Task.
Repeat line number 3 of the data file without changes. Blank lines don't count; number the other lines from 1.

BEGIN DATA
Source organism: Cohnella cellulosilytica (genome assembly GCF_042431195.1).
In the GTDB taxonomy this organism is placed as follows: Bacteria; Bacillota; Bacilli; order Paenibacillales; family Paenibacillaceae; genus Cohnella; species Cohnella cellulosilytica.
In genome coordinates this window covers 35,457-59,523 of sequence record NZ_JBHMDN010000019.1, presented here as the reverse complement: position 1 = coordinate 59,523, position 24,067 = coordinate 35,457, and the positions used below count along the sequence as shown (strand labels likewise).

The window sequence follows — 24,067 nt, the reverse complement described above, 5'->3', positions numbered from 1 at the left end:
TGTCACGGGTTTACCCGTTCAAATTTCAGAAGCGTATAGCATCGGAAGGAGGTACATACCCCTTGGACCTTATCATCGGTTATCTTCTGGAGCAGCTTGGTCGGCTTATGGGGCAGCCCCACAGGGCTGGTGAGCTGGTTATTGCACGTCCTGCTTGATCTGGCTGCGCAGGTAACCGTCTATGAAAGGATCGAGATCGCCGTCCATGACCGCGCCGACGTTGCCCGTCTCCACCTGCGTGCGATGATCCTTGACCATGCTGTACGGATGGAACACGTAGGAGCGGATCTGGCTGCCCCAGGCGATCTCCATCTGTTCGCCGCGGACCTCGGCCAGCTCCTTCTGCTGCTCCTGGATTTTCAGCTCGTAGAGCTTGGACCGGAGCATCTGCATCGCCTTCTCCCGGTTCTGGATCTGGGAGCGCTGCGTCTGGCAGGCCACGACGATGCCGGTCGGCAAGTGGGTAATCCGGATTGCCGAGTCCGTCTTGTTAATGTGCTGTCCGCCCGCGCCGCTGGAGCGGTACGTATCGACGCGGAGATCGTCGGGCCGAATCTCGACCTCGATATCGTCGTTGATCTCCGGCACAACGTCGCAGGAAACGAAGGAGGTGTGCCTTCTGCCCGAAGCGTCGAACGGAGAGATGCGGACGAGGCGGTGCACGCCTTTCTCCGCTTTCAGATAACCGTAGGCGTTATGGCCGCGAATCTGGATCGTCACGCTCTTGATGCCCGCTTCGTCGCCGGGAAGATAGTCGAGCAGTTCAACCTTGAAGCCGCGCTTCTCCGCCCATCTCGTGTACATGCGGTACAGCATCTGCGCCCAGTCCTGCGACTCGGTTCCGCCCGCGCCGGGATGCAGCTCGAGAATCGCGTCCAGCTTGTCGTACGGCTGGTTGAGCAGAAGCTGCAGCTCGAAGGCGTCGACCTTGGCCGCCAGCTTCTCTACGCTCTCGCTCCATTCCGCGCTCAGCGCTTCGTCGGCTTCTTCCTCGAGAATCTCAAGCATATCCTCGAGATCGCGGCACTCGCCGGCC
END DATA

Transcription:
In genome coordinates this window covers 35,457-59,523 of sequence record NZ_JBHMDN010000019.1, presented here as the reverse complement: position 1 = coordinate 59,523, position 24,067 = coordinate 35,457, and the positions used below count along the sequence as shown (strand labels likewise).